Here is an excerpt from an interview of Hubert Joly, Best Buy’s former chairman and CEO, for the McKinsey Quarterly, published by McKinsey & Company. To read the complete article, check out others, learn more about the firm, and sign up for email alerts, please click here.
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My individual, personal purpose is to try to make a positive difference for people around me and then to use the platform I have to make a positive difference in the world. This is an evergreen purpose, meaning, whether I’m the CEO of Best Buy or starting my next chapter, it’s always true.
It stems from a reflection on what work is, because, of course, work is a big part of our lives. You can see work as a curse, as a punishment because we sinned in paradise. I tend to see work as being essential to our humanity and to our fulfillment, part of our quest for meaning. It’s not something you do so that you can do something else; it’s something that’s essential to our lives. I think it’s essential when we lead companies that we recognize this for all of the people working at the company—and that we can connect their individual purpose with the purpose of the company.
These days most companies, and most leaders, believe in the importance of purpose, and there is a broad-based realization that excessive focus on profits is wrong. The question is often, “So where do you start and how do you sequence?” The logical part of our mind would have us start with purpose, then derive the strategy: anchor it in purpose, and transform the organization on that basis.
My personal experience is different. When we started the turnaround, I was very clear about my philosophy, which was that profit is not the purpose. Purpose is to contribute to the common good. But we did not spend time in the first three years of the turnaround on refining our purpose. We spent the time saving a ship that was sinking, by addressing key operational-performance drivers.
We also spent a lot of time—and I can see it very clearly with hindsight—on making sure that the soil of the company was fertile. Do you know the parable of the sower? If the seeds fall on stones, nothing is going to happen. You may have perfect seeds, but they aren’t going to grow. So a lot of our emphasis was on creating a joyous, growth-oriented culture, and on creating a very human environment where people felt that they belonged, that it was a human organization, that we emphasized individual development.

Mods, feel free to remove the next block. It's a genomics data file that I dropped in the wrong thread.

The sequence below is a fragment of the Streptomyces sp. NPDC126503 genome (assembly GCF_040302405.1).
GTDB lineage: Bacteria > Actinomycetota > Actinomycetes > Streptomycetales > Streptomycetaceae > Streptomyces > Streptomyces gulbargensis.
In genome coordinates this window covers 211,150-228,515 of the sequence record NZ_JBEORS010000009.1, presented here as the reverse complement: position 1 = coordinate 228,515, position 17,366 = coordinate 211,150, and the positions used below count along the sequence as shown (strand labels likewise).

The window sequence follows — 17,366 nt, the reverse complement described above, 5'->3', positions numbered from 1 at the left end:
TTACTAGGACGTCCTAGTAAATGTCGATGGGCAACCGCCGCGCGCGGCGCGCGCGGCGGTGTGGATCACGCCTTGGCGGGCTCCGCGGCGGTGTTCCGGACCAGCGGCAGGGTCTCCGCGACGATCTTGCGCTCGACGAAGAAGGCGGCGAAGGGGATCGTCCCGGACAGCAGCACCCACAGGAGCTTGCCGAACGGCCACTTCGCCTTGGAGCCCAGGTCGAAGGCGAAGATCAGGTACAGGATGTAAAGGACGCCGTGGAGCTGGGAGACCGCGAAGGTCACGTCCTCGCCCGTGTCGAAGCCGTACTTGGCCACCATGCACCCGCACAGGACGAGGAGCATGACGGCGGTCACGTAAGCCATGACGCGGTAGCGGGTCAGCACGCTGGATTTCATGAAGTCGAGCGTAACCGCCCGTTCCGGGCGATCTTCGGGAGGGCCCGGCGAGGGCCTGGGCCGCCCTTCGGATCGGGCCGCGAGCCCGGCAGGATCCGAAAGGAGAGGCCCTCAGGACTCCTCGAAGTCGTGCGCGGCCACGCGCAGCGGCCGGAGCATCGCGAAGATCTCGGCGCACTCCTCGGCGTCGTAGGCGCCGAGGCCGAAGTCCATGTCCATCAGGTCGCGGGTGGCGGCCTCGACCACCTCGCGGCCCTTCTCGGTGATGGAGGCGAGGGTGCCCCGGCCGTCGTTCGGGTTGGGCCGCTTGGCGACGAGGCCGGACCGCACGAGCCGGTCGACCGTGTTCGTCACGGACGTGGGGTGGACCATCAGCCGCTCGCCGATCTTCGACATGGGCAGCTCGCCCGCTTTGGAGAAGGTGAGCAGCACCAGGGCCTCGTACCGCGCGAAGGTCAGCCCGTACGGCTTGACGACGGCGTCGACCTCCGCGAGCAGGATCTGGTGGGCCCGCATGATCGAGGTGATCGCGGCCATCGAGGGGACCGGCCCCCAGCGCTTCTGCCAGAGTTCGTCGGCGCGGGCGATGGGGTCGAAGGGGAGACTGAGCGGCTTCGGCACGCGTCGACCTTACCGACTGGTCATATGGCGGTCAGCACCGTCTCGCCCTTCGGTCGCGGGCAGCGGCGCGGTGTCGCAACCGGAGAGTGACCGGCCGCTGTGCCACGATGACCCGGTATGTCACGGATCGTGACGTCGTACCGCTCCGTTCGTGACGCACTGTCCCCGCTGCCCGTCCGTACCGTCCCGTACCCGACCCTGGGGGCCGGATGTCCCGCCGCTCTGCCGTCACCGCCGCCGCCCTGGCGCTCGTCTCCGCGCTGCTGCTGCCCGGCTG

How do you define that noble purpose? I believe you find it at the intersection of four circles: what the world needs, what you are good at, how you believe you can make a positive difference in the world, and how you can make money.
So the sequence of steps is not always going to be, “Start with purpose.” A lot of companies are focused on that, but it may not be the best point of attack. When you start working on defining purpose, the danger is to make it too abstract, too glossy.
No. It needs to be grounded in true customer needs, and true demonstrated abilities to achieve competitive advantage. Your dream, of course—but also the ability to make money: something that’s very real, tangible, and tightly connected to the growth and profit engine of the company.
The danger of the fact that purpose is very much en vogue, paradoxically, is to put too much emphasis, too early, on it—as opposed to really finding the right time and the right approach to go after it.
If the definition of purpose is too much for the website, people say, “Well, that’s not my reality.” So how do we make it real and how do we unleash that human potential?
At the end of the day, a company is a human organization made of individuals working together in pursuit of a goal. These individuals produce value for all stakeholders. They are the source, not simply a resource. In a turnaround, typically people tell you, “Cut, cut, cut.” My approach to turnarounds is essentially the opposite; it’s to start with people. I spent my first week on the job in a handful of stores, starting in the store in St. Cloud, Minnesota, to listen to the front liners and learn from them what was happening. That’s how we decided to invest in the shopping experience online and in the speed of delivery, to neutralize the advantage of online players. We also invested in the store experience, partnering with the world’s foremost tech companies to develop stores within our stores. On the cost side, we started by looking at how we could attack nonsalary expenses. Head count was a last resort—starting not with the front liners but with the top of the house. In eight short weeks in 2012, we constructed a plan that we called “Renew Blue.” We co-created it, we didn’t go for perfection, and then we got the bicycle going in a turnaround, creating momentum and energy. (For a detailed look at Best Buy’s transformation, listen to “Transformation and resilience: An interview with Best Buy’s executive chairman Hubert Joly,” on Apple Podcasts.)
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Here is a direct link to the complete article.
Bruce Simpson is a senior partner in McKinsey’s Toronto office.
He wishes to thank Becca Coggins and Jinchen Zou for their contributions to this interview.
The transcript was edited by Bill Javetski, an executive editor in McKinsey’s New Jersey office.